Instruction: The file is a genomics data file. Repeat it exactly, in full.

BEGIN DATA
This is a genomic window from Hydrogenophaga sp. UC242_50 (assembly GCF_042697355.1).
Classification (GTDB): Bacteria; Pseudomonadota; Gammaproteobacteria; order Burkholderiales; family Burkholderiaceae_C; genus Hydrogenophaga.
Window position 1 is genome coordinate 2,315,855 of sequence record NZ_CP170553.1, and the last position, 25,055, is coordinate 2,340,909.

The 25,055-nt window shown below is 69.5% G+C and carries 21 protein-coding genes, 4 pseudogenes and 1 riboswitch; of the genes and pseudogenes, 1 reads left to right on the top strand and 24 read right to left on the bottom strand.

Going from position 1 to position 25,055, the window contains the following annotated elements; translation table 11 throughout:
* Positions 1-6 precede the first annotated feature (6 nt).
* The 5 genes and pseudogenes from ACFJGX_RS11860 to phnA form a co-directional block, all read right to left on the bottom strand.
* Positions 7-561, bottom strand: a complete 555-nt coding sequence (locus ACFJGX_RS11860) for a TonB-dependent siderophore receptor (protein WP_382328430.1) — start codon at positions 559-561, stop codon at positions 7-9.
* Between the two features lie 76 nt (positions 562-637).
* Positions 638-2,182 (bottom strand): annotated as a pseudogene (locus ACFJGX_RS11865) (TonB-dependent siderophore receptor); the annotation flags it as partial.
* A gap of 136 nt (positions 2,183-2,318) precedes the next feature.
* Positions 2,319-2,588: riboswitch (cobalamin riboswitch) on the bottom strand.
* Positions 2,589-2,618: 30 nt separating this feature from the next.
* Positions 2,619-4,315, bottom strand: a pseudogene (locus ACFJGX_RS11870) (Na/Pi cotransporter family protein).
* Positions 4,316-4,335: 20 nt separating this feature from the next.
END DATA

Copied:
This is a genomic window from Hydrogenophaga sp. UC242_50 (assembly GCF_042697355.1).
Classification (GTDB): Bacteria; Pseudomonadota; Gammaproteobacteria; order Burkholderiales; family Burkholderiaceae_C; genus Hydrogenophaga.
Window position 1 is genome coordinate 2,315,855 of sequence record NZ_CP170553.1, and the last position, 25,055, is coordinate 2,340,909.

The 25,055-nt window shown below is 69.5% G+C and carries 21 protein-coding genes, 4 pseudogenes and 1 riboswitch; of the genes and pseudogenes, 1 reads left to right on the top strand and 24 read right to left on the bottom strand.

Going from position 1 to position 25,055, the window contains the following annotated elements; translation table 11 throughout:
* Positions 1-6 precede the first annotated feature (6 nt).
* The 5 genes and pseudogenes from ACFJGX_RS11860 to phnA form a co-directional block, all read right to left on the bottom strand.
* Positions 7-561, bottom strand: a complete 555-nt coding sequence (locus ACFJGX_RS11860) for a TonB-dependent siderophore receptor (protein WP_382328430.1) — start codon at positions 559-561, stop codon at positions 7-9.
* Between the two features lie 76 nt (positions 562-637).
* Positions 638-2,182 (bottom strand): annotated as a pseudogene (locus ACFJGX_RS11865) (TonB-dependent siderophore receptor); the annotation flags it as partial.
* A gap of 136 nt (positions 2,183-2,318) precedes the next feature.
* Positions 2,319-2,588: riboswitch (cobalamin riboswitch) on the bottom strand.
* Positions 2,589-2,618: 30 nt separating this feature from the next.
* Positions 2,619-4,315, bottom strand: a pseudogene (locus ACFJGX_RS11870) (Na/Pi cotransporter family protein).
* Positions 4,316-4,335: 20 nt separating this feature from the next.